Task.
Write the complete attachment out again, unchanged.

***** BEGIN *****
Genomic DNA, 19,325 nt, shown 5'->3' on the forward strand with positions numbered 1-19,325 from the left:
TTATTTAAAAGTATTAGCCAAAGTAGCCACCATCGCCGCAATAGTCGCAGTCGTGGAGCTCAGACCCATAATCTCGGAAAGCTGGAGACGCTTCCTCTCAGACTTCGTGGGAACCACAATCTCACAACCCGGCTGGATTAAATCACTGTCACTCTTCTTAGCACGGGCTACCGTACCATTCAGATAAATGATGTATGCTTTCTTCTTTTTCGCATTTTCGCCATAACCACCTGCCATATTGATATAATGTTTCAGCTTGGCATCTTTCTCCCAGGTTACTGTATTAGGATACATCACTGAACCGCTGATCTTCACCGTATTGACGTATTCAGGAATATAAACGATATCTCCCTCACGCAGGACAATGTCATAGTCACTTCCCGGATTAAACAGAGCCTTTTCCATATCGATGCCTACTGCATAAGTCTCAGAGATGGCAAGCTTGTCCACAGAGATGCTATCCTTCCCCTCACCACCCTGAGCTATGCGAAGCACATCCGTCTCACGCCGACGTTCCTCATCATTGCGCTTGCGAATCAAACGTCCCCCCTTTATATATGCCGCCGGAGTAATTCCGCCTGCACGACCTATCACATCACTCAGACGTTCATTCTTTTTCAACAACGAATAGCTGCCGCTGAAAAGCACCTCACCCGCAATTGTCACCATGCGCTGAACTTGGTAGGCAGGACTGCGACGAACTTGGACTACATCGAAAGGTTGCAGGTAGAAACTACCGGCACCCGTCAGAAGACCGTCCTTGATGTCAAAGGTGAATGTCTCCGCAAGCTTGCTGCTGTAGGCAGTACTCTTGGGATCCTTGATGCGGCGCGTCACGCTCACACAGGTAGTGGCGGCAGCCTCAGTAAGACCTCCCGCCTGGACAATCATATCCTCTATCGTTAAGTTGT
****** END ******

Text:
Genomic DNA, 19,325 nt, shown 5'->3' on the forward strand with positions numbered 1-19,325 from the left:
TTATTTAAAAGTATTAGCCAAAGTAGCCACCATCGCCGCAATAGTCGCAGTCGTGGAGCTCAGACCCATAATCTCGGAAAGCTGGAGACGCTTCCTCTCAGACTTCGTGGGAACCACAATCTCACAACCCGGCTGGATTAAATCACTGTCACTCTTCTTAGCACGGGCTACCGTACCATTCAGATAAATGATGTATGCTTTCTTCTTTTTCGCATTTTCGCCATAACCACCTGCCATATTGATATAATGTTTCAGCTTGGCATCTTTCTCCCAGGTTACTGTATTAGGATACATCACTGAACCGCTGATCTTCACCGTATTGACGTATTCAGGAATATAAACGATATCTCCCTCACGCAGGACAATGTCATAGTCACTTCCCGGATTAAACAGAGCCTTTTCCATATCGATGCCTACTGCATAAGTCTCAGAGATGGCAAGCTTGTCCACAGAGATGCTATCCTTCCCCTCACCACCCTGAGCTATGCGAAGCACATCCGTCTCACGCCGACGTTCCTCATCATTGCGCTTGCGAATCAAACGTCCCCCCTTTATATATGCCGCCGGAGTAATTCCGCCTGCACGACCTATCACATCACTCAGACGTTCATTCTTTTTCAACAACGAATAGCTGCCGCTGAAAAGCACCTCACCCGCAATTGTCACCATGCGCTGAACTTGGTAGGCAGGACTGCGACGAACTTGGACTACATCGAAAGGTTGCAGGTAGAAACTACCGGCACCCGTCAGAAGACCGTCCTTGATGTCAAAGGTGAATGTCTCCGCAAGCTTGCTGCTGTAGGCAGTACTCTTGGGATCCTTGATGCGGCGCGTCACGCTCACACAGGTAGTGGCGGCAGCCTCAGTAAGACCTCCCGCCTGGACAATCATATCCTCTATCGTTAAGTTGT